Skip to content

Environmental product from flax

Plastic simply does not deteriorate in landfills, and Jeremy Lang who grew up in Yorkton and attended the Yorkton Regional High School thinks there is an alternative.
The Yorkton Regional High School version of the iPhone case made with flax straw and designed by Jeremy Lang, formerly of Yorkton

Plastic simply does not deteriorate in landfills, and Jeremy Lang who grew up in Yorkton and attended the Yorkton Regional High School thinks there is an alternative.

"I read somewhere that pretty much every piece of plastic that has ever been made still exists today, and less than eight per cent of plastic is recycled," he said. "This made me have a closer look at the amount of plastic we use and potential alternatives."

Lang said there is an option.

"Bioplastic is becoming an eco-friendly alternative to conventional plastic, but its uses have been limited to single use items, such as utensils, due to its brittle characteristics," he said. "Historic research has shown that flax fibre could be used to strengthen conventional plastic, but there was no research on using flax fibre to strengthen bioplastic. I wanted to see if flax fibre and shive could be added to bioplastic to increase its strength and make it applicable to more consumer products."

Thinking about flax straw was a natural for Lang who went to the University of Saskatchewan where he received his Bachelor of Science in Agriculture in 2000.

"Saskatchewan is one of the largest oil seed flax producers in the world and I always found it odd that we often burn the flax straw (and flax fibre) because the fibre makes it difficult to manage in the field, yet they grow flax specifically for the straw and fibre in Europe," he said.

"There has been a lot of research conducted at the University of Saskatchewan to attempt to find ways to make better use of the flax straw in Saskatchewan, but no consumer products have been produced here to date. I wanted to try to find a way to use our flax straw in a consumer product."

That desire has led to the creation of an environmentally friendly alternative case for the Apple iPhone.

"I selected the Apple iPhone 4 Case as the first consumer product to try to manufacturer due to its relatively simple design, the size of the market place and the fact that conventional plastic iPhone 4 cases last for hundreds of years, yet the average person only keeps their smart phone for 18 months," offered Lang.

The idea is one Lang has been working on for a couple of years.

"I came up with the idea for creating an eco-friendly Apple iPhone 4 case from flax fibre and bioplastic in the summer of 2010, and I began talking with U of S researchers and applying for research and development funding shortly after," said Lang who has been working as an Environmental Consultant at Stantec Consulting Ltd. in Saskatoon as since 2001.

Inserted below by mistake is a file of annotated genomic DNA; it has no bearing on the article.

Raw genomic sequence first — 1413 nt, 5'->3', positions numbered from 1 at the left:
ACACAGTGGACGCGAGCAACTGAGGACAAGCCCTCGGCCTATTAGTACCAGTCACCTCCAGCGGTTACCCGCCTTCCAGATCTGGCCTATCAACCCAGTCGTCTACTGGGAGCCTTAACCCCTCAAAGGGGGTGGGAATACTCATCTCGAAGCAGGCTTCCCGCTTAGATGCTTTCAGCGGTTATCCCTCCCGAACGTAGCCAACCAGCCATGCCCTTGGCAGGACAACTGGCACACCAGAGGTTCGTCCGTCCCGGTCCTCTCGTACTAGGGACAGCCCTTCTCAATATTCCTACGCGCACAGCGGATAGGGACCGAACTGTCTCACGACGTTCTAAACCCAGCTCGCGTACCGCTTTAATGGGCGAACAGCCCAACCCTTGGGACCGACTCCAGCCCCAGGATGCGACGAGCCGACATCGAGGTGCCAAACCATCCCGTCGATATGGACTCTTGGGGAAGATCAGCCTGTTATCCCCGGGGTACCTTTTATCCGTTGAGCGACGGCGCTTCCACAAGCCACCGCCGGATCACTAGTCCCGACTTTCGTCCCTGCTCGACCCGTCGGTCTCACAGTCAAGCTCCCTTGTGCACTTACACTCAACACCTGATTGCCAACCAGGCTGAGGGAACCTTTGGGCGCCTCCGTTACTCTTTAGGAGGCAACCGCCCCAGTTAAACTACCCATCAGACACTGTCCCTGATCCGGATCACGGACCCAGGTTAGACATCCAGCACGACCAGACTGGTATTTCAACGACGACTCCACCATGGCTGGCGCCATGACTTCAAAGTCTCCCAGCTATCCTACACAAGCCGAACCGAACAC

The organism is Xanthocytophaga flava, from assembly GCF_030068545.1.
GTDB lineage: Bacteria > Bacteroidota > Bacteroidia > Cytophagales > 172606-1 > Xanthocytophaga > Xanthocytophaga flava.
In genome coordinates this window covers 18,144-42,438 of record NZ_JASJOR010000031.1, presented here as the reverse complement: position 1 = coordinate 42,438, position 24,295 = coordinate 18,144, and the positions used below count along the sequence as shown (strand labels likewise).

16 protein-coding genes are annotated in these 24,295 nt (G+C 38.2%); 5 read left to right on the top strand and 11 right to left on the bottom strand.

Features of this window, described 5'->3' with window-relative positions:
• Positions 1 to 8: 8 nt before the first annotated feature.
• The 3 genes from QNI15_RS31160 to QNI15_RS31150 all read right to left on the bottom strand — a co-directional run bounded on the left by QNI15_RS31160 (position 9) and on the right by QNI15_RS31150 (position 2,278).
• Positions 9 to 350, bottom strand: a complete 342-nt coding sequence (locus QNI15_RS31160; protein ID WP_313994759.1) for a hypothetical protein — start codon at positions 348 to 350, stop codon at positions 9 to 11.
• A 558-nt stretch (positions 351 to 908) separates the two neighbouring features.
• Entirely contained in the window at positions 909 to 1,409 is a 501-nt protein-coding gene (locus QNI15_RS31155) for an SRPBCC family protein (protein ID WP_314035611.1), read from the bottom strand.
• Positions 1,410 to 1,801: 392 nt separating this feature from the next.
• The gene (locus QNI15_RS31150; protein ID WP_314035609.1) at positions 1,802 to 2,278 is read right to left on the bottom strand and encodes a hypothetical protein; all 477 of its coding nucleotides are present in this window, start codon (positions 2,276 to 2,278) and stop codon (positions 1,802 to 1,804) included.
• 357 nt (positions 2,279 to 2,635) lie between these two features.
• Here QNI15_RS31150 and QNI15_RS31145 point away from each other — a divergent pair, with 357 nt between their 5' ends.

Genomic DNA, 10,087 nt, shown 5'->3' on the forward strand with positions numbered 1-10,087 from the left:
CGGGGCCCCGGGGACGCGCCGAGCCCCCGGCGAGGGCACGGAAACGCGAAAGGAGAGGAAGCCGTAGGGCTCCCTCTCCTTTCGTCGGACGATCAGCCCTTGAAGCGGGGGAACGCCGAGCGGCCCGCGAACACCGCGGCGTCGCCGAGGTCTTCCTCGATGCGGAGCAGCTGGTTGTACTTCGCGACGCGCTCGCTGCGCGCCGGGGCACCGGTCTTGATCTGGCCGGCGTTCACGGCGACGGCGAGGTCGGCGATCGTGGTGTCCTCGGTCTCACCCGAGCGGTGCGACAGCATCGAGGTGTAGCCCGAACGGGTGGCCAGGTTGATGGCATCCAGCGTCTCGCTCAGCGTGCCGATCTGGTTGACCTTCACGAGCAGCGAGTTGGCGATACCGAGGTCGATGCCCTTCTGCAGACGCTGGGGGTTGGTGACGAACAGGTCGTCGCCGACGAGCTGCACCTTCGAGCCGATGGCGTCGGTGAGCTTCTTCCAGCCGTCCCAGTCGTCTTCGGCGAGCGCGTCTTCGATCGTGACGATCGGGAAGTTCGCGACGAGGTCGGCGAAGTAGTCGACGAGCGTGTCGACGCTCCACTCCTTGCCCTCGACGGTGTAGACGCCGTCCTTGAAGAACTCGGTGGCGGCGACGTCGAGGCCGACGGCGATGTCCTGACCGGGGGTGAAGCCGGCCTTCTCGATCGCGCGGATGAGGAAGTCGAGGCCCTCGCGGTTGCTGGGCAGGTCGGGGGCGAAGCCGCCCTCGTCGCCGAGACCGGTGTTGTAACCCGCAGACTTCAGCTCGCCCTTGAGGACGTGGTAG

Lang received partial R and D (research and development), and marketing funding from the Canadian Agricultural Adaptation Fund (administered by the Agriculture Council of Saskatchewan) and the Saskatchewan Agri-Value Initiative Fund (administered by Saskatchewan Ministry of Agriculture's Growing Forward program) in late 2010 and early 2011 and had his first PELA Case ready for market in September of 2011.

Lang said there were some challenges to getting the case to the marketplace.

"It has been a challenge getting the formula to a consistent salable form and our formula has changed numerous times over the last year," he said. "We are continually trying to push the performance and eco-friendly aspect of our formula and we are hoping to have a backyard compostable version of the PELA case available in the future.

"We use Saskatchewan and Manitoba flax straw that is processed at Biolin Research in Saskatoon and at SWM International in Manitoba. The resin, or bioploymer, we use is made from plants and manufactured in the United States."

The result is a case which doesn't have to last forever in a landfill.

"The eco-friendly PELA case is compostable in industrial composting facilities," said Lang. "It is made from plants instead of crude oil so it helps to decrease our dependence on non-renewable resources and it does not contain bio-accumulative toxic chemicals."

And farmers can benefit too.

"It also provides another potential market for producers flax straw fibre," he said.

The PELA case is manufactured in Saskatoon and it is currently being sold in Saskatchewan in the SaskTel Corporate Stores. It is also available at the souvenir shop at YRHS in the city.

"We have had customers from Canada, USA, Europe, Australia and South America purchase the PELA case through our website (," said Lang, adding new products are in development.

"We plan to have an Apple iPad PELA case ready this summer, along with some new formula and colour combinations," he said. "We are also exploring the use of our formula in other consumer products."

push icon
Be the first to read breaking stories. Enable push notifications on your device. Disable anytime.
No thanks